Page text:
Tens of thousands of Kaiser Permanente healthcare workers are poised to take a strike-authorization vote starting this weekend for what could be the largest healthcare-worker strike in U.S. history, union leaders announced Thursday.
The Coalition of Kaiser Permanente Unions has been in negotiations with Kaiser since April, pushing for higher wages and improved staffing levels, for the first time since the coronavirus pandemic. The last negotiations were in 2019, pre-pandemic.
Healthcare workers have since faced worsening staffing shortages due to burnout and other factors.
“I lie awake at night wondering if I did everything I’m supposed to for… my patients,” said Catherine Engler, a licensed vocational nurse in Carlsbad, Calif., during a news conference Thursday, during which she said patients are waiting longer to be seen, or having to settle for phone appointments. “It scares me that we don’t have enough staff. Healthcare workers are leaving the industry because they can’t take it anymore.”
If the coalition does not reach an agreement with Kaiser by Saturday, the strike vote will begin Saturday in Denver. In California — which is home to the majority of the 85,000 healthcare workers represented by the coalition — the vote will begin Monday and run through Sept. 13, said Dave Regan, president of the SEIU-United Healthcare Workers West, during the news conference.
The national contract expires Sept. 30, and a strike could come as soon as Oct. 1, according to the coalition. Besides Colorado and California, other states affected would be Oregon, Hawaii, Maryland, Virginia and Washington, plus Washington D.C. A strike could affect up to 12 million Kaiser members, Regan said.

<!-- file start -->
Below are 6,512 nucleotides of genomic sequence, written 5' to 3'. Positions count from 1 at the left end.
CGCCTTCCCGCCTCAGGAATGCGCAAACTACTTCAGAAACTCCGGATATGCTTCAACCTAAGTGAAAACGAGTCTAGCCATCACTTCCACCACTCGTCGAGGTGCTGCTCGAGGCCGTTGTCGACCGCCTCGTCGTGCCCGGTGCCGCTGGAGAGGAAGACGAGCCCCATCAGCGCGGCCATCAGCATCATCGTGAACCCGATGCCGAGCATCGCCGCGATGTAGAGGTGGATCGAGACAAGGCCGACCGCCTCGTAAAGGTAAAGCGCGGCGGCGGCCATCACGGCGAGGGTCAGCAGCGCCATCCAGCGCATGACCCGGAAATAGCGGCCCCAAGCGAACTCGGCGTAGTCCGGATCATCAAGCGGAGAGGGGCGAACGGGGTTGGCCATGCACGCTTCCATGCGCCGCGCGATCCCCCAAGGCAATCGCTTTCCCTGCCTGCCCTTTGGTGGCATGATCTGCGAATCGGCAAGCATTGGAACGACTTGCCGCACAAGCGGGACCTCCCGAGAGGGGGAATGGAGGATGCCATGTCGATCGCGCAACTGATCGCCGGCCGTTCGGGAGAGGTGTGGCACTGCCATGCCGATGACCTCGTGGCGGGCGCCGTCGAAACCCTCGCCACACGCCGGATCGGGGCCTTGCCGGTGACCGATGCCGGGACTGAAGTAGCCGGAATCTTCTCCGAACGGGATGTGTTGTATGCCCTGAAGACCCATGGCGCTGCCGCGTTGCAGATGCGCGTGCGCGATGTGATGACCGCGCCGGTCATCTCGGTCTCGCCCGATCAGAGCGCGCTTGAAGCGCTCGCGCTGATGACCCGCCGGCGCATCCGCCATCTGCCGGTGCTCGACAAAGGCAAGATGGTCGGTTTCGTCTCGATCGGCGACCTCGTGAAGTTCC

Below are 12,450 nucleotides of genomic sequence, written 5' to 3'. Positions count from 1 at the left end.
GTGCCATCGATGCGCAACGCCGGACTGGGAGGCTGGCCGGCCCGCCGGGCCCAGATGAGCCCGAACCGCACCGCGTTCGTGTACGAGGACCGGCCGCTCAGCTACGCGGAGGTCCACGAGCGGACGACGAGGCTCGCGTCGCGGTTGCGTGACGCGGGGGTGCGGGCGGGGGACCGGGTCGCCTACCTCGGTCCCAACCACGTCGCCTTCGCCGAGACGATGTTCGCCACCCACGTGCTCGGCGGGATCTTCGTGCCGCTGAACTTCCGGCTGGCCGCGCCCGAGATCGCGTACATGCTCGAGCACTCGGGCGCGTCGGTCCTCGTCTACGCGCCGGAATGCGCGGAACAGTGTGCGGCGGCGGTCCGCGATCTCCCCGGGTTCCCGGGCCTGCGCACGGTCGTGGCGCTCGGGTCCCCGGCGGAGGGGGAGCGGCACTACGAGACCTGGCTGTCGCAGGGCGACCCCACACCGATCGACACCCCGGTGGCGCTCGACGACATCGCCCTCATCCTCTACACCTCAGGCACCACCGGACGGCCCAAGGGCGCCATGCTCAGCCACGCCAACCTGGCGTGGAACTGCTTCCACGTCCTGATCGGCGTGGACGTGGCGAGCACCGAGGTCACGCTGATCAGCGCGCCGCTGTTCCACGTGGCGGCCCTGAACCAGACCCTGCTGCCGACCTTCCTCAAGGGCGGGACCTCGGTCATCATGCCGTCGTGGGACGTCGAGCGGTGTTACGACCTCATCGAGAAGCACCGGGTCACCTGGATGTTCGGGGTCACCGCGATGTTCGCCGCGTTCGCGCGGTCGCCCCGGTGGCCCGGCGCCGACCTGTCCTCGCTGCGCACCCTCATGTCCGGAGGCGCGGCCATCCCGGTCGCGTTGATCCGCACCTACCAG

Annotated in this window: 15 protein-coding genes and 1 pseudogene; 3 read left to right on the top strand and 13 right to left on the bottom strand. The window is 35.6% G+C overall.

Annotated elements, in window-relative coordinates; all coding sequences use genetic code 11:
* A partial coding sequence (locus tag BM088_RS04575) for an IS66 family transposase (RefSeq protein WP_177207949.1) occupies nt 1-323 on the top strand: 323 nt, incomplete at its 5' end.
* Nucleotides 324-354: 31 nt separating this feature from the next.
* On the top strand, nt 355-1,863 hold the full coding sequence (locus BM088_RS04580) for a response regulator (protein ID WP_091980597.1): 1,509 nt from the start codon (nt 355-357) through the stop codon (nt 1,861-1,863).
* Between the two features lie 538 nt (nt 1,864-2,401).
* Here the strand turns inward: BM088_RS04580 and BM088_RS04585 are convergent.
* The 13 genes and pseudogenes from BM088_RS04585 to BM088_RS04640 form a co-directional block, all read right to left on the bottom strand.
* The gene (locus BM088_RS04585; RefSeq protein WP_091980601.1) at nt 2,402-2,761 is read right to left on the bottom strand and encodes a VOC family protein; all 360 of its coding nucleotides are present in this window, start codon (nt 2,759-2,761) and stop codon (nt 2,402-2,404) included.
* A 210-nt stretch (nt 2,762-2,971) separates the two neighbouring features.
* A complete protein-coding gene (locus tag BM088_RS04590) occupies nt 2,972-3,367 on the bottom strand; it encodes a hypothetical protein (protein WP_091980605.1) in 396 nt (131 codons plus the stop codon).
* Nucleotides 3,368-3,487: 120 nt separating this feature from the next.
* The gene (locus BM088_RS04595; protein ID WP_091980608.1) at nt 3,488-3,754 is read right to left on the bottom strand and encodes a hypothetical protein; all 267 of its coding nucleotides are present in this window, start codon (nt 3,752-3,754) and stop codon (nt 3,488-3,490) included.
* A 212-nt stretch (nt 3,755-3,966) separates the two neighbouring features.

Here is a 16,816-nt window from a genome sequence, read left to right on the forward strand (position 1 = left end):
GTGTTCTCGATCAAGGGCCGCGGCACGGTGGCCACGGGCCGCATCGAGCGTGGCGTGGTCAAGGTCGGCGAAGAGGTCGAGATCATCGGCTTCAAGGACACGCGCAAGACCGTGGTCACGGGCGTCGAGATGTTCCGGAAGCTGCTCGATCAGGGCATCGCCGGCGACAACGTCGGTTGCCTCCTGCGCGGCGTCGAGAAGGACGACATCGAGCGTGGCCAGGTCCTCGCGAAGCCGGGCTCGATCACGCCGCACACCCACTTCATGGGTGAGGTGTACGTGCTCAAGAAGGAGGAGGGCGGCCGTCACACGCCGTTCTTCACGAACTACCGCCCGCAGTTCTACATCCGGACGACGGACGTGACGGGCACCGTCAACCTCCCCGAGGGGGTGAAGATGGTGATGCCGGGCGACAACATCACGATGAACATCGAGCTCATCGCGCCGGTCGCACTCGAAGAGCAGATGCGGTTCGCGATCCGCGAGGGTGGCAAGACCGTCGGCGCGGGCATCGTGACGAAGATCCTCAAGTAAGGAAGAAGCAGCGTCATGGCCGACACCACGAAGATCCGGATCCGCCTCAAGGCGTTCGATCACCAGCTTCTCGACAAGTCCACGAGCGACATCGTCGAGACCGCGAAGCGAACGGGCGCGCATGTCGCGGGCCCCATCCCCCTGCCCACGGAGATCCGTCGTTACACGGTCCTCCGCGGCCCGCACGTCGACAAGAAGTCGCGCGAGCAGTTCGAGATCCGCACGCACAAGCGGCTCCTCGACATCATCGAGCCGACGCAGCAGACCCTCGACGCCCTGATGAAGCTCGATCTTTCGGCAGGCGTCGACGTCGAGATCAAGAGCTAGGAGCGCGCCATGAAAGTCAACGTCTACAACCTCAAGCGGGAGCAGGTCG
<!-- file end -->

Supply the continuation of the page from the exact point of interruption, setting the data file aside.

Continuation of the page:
Union officials are accusing Kaiser of unfair labor practices, including refusing to bargain in good faith.
“Kaiser has lost its way,” said Regan, who leads the union that represents the majority of the Kaiser employees affected — 58,000 California healthcare workers out of the 85,000 total represented by the coalition.
The coalition has filed more than a dozen unfair-labor-practice charges against Kaiser with the National Labor Relations Board, mostly related to accusations by the unions that Kaiser has failed to provide information they deem necessary for bargaining.
On wages, Regan said that in addition to raises for employees over the next four years, the union has proposed a $25-an-hour minimum wage across all of Kaiser, compared with Kaiser’s proposal of $21 an hour in 2026.
The coalition said that despite its nonprofit status, Kaiser has reported more than $24 billion in profit over the last five years.
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When reached by MarketWatch on Thursday, a Kaiser spokesperson referred to a statement on the organization’s website, which includes Kaiser calling strike authorizations a common bargaining tactic by unions.
Regarding wages, Kaiser’s statement said it disagrees with the unions’ position that wage increases should not be market-based. “This prevents us from addressing wage disparities that exist in many of Kaiser Permanente’s markets,” the healthcare giant said.
Addressing concerns about staffing levels, Kaiser’s statement said that it and the coalition had set a goal to hire 10,000 new represented workers in 2023, and that it has filled more than 6,500 of those positions so far.
Also in the statement, Kaiser said it is committed to reaching an agreement and is “confident” it will happen by the contract’s expiration date. “Bargaining is dynamic and involves give-and-take,” the statement said. “Accusations from union leaders that Kaiser Permanente has not bargained in good faith are unfounded and counterproductive.”
The threat of a healthcare strike comes as U.S. auto workers are also preparing for a possible strike; as UPS workers just approved a new contract that averted a huge strike; as Hollywood writers and actors remain on strike; as hotel workers in Southern California continue their rolling strike; as public-sector workers have walked off the job; and as workers across industries and income levels are either taking labor action or are organizing.
Also: ‘I have a pension; they don’t’: Why United Auto Workers are fighting to end a two-tier system for wages and benefits